The COP decided to continue co-operation with the World Customs Organization (WCO) on a harmonized commodity description and coding system. New customs codes specifically for Basel Convention wastes have been in force since the beginning of 2022, allowing for the identification of “electrical and electronic assemblies” (B1110 and A1180) and “waste lead-acid batteries, whole or crushed” (A1169), the latter being included as a subheading under “electrical and electronic waste and scrap”. During the COP, the WCO called for greater collaboration between environmental and customs authorities to help identify new trends, to disrupt organized crime groups and to collect data.
Drafting in the Contact Group of the Decision on the eWaste Technical Guidelines in real-time, with a draft decision confirmed later in the plenary.
Inefficient PIC control procedures
The extraordinarily inefficient PIC control procedure has been a source of great concern to industry over the last 30 years as it commonly takes far too long for countries’ Competent Authorities to agree to transboundary movements (or shipments of wastes); indeed, the set timetable for processing requests to export/import wastes has not changed since the pre-internet age of registered post.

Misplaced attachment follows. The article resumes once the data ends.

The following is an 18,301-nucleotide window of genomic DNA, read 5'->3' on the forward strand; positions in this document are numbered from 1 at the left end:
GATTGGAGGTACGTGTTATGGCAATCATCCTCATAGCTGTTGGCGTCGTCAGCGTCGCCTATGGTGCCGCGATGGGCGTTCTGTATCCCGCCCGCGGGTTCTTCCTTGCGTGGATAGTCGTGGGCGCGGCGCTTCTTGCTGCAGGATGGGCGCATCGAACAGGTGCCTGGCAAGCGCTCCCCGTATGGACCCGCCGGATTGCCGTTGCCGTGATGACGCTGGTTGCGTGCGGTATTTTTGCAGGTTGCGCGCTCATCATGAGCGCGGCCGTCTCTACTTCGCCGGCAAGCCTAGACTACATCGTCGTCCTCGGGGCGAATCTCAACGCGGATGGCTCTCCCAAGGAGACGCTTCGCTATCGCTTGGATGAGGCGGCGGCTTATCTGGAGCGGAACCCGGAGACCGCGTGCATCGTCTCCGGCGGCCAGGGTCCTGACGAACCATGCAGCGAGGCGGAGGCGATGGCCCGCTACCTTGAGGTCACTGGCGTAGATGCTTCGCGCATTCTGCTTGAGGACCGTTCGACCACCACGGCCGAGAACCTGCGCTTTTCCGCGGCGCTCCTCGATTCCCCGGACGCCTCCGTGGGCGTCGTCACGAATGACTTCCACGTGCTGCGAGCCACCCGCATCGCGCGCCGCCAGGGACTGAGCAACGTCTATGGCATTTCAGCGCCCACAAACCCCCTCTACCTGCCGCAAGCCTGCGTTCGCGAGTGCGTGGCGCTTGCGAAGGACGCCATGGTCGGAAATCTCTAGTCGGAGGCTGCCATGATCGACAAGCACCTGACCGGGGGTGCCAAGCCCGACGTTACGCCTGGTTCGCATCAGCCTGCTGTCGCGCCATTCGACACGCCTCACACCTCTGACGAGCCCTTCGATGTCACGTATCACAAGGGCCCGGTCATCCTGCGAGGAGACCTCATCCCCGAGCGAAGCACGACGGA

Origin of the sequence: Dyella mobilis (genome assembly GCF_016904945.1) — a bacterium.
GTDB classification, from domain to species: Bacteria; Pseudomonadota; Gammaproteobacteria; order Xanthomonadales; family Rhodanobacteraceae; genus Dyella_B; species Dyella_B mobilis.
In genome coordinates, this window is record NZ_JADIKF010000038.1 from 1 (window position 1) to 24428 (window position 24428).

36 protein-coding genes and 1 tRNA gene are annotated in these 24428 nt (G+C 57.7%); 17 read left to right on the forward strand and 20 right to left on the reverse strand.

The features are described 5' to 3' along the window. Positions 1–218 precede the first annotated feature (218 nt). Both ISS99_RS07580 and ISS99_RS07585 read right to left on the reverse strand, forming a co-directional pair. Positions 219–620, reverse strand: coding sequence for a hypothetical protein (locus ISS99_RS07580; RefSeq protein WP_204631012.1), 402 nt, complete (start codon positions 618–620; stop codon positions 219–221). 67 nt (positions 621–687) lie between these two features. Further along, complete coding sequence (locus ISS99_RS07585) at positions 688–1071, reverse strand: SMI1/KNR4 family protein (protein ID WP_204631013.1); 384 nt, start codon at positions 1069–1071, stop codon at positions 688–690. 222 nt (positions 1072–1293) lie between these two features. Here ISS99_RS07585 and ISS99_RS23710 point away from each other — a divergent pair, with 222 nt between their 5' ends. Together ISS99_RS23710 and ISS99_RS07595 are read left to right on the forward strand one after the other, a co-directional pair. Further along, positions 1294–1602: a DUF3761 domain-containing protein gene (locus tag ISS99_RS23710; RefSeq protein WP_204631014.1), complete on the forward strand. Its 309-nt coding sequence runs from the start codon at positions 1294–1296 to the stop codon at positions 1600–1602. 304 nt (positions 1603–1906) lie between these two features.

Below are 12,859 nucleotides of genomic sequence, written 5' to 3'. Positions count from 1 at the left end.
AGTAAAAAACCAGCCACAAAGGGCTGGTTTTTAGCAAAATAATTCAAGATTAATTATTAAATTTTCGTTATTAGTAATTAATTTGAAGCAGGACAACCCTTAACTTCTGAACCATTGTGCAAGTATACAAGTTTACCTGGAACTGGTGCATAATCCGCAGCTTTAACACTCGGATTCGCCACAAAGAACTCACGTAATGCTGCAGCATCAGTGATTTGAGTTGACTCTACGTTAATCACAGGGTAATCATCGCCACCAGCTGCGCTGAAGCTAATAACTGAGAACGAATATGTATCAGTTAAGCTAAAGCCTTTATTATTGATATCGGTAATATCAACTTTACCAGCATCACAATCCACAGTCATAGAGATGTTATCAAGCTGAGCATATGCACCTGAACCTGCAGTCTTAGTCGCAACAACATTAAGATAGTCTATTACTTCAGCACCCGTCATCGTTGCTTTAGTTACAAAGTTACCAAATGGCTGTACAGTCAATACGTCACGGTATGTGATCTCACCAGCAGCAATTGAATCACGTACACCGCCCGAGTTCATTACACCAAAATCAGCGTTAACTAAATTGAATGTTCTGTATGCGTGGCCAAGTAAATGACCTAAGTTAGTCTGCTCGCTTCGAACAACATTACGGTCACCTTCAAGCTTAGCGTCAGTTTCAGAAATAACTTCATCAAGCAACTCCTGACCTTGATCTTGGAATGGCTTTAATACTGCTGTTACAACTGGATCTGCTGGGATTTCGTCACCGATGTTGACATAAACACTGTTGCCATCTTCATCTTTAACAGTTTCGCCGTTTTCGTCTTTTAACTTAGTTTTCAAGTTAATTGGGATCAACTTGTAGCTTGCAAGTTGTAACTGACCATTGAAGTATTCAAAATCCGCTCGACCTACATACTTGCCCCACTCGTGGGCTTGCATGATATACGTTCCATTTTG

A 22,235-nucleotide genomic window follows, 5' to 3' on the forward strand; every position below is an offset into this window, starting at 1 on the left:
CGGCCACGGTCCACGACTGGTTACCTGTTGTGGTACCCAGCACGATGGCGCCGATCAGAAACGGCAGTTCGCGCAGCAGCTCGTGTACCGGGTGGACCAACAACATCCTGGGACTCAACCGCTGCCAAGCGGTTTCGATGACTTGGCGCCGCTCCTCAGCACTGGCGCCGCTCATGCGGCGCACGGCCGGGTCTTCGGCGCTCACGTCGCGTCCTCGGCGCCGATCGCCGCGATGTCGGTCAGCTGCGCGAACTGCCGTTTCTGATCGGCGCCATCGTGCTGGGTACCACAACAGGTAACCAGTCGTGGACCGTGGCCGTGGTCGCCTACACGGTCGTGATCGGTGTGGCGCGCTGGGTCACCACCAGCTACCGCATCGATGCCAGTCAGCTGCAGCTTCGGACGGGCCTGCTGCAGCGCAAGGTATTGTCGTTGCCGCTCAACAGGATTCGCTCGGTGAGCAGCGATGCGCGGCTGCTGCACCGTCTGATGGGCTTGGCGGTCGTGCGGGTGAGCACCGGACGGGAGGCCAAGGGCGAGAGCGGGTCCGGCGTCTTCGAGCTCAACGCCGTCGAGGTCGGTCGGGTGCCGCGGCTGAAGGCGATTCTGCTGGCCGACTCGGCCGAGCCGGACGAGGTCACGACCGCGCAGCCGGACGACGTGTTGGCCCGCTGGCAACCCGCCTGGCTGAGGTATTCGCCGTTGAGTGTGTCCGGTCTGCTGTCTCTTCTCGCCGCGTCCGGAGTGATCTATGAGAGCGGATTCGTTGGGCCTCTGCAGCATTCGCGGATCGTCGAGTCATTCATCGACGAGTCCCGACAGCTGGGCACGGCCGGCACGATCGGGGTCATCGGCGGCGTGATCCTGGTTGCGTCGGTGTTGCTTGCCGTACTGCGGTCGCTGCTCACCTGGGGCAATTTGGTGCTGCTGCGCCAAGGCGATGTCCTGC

The Russian Federation put forward a proposal to speed up the decision-making but, for legal reasons, this was not agreed. Disappointingly, a number of countries (including Algeria, Benin, Côte d’Ivoire, Dominican Republic, El Salvador, Gambia, Morocco, Nicaragua, Panama and Thailand) expressed a desire to lengthen the time they had to agree to exports/imports of wastes. The outcome of discussions on this inefficient control procedure is that the COP invited inter alia trade associations and companies to “submit to the Secretariat, by November 30 2022, information on challenges in the implementation of the prior informed consent procedure and on best practices, possible approaches, initiatives and views to improve the functioning of the procedure”. BIR strongly advises companies to work through their trade associations to respond to this request.